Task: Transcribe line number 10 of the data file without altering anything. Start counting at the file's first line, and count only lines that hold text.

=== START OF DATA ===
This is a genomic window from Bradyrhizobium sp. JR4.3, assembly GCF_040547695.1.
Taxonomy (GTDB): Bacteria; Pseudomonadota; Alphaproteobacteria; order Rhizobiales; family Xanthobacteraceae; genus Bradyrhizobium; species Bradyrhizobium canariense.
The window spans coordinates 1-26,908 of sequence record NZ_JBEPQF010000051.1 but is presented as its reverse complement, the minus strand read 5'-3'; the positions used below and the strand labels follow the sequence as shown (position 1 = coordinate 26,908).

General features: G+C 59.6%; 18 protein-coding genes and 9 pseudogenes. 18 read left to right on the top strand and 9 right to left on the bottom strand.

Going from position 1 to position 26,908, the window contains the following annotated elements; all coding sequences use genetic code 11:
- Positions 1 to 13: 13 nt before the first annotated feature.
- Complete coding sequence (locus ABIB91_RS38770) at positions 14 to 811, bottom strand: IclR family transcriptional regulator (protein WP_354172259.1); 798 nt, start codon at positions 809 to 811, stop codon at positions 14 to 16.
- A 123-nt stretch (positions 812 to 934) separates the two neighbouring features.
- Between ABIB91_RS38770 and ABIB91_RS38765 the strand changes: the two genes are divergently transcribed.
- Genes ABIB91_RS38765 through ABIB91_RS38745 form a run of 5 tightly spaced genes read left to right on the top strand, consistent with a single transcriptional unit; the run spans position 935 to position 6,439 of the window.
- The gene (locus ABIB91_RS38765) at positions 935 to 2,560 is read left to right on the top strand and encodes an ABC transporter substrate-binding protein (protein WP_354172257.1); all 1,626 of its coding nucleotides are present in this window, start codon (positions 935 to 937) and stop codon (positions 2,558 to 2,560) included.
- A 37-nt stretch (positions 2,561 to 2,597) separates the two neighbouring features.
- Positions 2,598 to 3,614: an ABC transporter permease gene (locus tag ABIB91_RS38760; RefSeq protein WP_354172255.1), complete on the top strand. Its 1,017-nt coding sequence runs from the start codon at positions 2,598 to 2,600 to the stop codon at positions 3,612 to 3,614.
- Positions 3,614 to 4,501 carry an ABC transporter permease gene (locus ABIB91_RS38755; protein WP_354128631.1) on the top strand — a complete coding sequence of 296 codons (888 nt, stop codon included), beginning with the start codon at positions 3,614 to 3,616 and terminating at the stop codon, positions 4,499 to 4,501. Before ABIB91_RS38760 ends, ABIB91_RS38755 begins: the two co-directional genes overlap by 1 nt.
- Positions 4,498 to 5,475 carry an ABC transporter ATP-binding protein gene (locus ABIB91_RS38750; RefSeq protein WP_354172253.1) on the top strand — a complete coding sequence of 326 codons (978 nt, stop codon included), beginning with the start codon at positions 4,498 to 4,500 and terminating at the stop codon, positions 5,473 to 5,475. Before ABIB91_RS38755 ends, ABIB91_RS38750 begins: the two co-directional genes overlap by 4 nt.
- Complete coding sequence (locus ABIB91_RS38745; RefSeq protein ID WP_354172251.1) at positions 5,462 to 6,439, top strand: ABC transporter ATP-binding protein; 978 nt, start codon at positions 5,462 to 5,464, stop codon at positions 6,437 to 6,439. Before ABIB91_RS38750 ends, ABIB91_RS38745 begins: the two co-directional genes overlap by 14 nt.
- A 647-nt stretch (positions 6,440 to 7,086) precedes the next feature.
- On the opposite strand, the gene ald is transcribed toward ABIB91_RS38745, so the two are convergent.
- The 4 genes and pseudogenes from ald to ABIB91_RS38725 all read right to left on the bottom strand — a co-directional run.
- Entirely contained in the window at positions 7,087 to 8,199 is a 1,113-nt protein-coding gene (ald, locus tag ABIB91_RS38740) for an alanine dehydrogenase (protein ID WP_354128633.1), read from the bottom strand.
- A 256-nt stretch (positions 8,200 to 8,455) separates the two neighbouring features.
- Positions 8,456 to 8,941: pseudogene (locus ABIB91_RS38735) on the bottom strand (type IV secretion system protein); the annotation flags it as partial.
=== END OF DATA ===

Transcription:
- Genes ABIB91_RS38765 through ABIB91_RS38745 form a run of 5 tightly spaced genes read left to right on the top strand, consistent with a single transcriptional unit; the run spans position 935 to position 6,439 of the window.